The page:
I, like a generation around me, grew up with Jeff Waynes hauntingly powerful War Of The Worlds concept album. Everything about it, from the opening three notes, to the cover artwork is iconic. Moving. Powerful. And for many, it is the best version of H. G. Wells original 1898 novel (save, maybe, that little upset caused by the 1938 radio broadcast in America).
The progressive rock album features vocals by Justin Hayward, Phil Lynott, Julie Covington and David Essex, with the narration provided by the commanding tones of Richard Burton. I have loved the album from my original scratchy vinyl version, through CD and now to the MP3 file I carry around on my iPod. It is, for many, sacrosanct and you interfere with it at your peril.
Lucky then, for Pip Utton, that his goal is to present the story pretty much as written, using Jeff Waynes score as a backdrop.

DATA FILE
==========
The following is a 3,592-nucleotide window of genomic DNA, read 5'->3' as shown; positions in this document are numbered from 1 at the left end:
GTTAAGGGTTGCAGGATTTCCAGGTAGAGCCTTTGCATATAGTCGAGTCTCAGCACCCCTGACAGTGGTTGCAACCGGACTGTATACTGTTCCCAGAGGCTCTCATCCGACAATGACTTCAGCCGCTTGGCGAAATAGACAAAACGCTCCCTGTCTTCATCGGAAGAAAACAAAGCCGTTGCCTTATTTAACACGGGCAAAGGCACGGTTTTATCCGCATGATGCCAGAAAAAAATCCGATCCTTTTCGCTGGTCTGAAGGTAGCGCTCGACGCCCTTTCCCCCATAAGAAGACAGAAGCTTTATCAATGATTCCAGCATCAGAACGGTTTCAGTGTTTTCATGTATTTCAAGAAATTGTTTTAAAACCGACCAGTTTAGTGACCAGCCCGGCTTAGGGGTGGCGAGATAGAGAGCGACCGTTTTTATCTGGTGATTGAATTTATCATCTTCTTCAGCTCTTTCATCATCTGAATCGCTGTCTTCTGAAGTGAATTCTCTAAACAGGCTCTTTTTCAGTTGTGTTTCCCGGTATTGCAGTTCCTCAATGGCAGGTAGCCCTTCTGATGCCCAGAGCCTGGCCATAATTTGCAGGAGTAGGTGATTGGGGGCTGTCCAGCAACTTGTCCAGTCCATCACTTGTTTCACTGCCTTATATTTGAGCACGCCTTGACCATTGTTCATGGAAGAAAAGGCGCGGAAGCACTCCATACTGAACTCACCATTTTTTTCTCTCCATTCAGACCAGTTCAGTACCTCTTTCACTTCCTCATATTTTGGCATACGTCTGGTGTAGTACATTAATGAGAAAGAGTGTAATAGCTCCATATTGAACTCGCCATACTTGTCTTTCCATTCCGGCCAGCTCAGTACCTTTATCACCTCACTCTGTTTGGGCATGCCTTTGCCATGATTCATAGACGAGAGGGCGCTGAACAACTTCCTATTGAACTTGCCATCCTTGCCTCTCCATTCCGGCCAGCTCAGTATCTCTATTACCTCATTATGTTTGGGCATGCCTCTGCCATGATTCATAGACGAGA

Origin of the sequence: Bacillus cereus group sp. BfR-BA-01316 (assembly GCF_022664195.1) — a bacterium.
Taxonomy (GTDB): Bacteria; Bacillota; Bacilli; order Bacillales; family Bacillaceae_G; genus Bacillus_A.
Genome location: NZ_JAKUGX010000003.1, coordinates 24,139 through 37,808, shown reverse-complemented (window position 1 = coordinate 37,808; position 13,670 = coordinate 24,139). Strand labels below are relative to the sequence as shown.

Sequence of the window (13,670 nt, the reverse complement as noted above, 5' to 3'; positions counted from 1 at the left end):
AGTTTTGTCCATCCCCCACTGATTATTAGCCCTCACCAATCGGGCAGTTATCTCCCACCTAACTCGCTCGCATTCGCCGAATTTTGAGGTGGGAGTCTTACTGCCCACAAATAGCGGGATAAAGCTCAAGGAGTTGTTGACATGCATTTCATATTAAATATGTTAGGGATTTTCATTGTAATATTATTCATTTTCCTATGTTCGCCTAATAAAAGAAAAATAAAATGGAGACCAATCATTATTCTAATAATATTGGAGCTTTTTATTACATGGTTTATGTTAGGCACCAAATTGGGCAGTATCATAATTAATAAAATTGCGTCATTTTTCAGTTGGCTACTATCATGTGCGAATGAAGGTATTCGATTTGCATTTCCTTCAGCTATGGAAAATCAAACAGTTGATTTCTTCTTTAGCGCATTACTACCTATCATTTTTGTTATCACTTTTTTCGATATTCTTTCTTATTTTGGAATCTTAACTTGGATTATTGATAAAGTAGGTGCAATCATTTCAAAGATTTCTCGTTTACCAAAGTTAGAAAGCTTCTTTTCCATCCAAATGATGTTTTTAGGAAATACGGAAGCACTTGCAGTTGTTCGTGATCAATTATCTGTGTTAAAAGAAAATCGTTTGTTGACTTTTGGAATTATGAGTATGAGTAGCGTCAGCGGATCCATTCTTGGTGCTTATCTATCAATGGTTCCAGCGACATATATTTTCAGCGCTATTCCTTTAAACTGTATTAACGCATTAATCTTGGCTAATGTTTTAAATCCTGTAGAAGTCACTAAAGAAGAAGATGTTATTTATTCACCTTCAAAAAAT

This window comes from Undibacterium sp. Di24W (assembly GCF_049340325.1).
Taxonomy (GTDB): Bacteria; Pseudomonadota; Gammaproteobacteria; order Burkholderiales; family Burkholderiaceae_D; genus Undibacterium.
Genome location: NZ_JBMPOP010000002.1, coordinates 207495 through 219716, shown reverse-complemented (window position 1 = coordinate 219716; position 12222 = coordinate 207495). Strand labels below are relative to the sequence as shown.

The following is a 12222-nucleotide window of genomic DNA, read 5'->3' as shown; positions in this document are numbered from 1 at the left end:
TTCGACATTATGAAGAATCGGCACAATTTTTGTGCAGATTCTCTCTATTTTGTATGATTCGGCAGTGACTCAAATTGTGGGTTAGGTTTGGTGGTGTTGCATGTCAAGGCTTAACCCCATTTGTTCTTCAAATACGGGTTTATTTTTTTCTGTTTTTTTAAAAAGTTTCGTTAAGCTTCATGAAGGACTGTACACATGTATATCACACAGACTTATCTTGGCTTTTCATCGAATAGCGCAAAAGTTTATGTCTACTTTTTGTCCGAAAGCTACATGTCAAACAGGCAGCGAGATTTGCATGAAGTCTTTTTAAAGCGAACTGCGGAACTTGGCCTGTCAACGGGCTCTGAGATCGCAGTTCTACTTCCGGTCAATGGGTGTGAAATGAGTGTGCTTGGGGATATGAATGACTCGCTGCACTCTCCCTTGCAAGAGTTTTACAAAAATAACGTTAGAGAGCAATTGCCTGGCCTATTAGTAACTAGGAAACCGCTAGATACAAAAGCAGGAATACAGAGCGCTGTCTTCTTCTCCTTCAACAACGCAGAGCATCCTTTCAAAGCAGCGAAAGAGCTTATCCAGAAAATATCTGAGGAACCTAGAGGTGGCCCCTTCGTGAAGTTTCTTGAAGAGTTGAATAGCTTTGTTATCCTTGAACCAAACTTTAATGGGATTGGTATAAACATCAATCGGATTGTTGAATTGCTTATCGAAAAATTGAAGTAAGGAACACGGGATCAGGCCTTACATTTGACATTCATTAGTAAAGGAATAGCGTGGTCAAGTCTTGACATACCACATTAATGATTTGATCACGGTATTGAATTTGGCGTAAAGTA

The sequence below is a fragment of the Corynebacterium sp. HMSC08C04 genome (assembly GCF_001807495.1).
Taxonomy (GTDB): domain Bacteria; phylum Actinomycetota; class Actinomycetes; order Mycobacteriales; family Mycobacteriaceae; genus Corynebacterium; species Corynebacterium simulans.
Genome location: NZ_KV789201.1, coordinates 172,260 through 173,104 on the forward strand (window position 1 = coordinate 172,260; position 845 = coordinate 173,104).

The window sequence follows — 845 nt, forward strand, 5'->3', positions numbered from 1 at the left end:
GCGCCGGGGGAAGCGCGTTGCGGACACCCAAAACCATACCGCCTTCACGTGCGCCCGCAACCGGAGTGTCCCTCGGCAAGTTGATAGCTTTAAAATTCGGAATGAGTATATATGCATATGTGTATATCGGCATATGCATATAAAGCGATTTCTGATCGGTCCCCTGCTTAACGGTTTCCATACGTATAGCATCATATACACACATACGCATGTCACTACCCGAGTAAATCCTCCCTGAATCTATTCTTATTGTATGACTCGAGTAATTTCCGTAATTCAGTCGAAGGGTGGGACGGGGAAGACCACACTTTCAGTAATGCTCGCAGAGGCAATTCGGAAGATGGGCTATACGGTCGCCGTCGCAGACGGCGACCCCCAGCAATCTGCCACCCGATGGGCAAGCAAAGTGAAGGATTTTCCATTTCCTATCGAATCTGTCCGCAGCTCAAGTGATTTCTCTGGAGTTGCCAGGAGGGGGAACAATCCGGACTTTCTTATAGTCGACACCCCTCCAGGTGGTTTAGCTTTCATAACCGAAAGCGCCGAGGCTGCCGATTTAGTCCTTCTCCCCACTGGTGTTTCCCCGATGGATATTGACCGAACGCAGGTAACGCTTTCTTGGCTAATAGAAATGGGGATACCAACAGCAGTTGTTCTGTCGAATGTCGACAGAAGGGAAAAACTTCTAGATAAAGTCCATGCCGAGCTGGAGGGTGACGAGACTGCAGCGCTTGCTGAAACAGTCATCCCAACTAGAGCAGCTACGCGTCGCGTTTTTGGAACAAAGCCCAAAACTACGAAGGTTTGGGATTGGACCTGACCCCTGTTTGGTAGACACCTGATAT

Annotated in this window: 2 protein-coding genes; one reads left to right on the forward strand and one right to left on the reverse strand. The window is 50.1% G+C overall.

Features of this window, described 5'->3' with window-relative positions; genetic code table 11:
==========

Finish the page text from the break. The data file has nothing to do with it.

The opening is surprisingly exciting. Those notes fill the darkened Baby Belly Caves with an impressive richness, which makes the audience audibly gasp. We are all here for the same reason and this is our rallying call. Utton takes to the stage, and begins with No one would have believed. The performance continues as a mixture of the dialogue, song and Waynes soundtrack.
Why then, does it not work? Well, it could, but there are a few major flaws. Firstly, Utton, whilst a good performer, does not have the gravitas of Burton, nor the vocal abilities of Haywood. Particularly in the upper register, Uttons vibrato is slightly too exaggerated, and unfortunately it just grates a little. The second problem, and one that could be potentially be fixed, is the audio mix. Whenever Utton is delivering dialogue, Jeff Waynes music is faded meaning even the Ulla leitmotif is nothing more than a whisper. Only when Utton breaks into song does the music track volume rise. As Utton is micd, I am a lost to understand why the music could not be left at the same level throughout pretty much the way the album works when Burton is narrating. It would also heighten the dramatic tension if Utton is occasionally struggling to be heard over the raging battle that is going on behind him.
There are two stars on stage in this production, but the bigger of the two is occasionally sidelined by the mixing desk.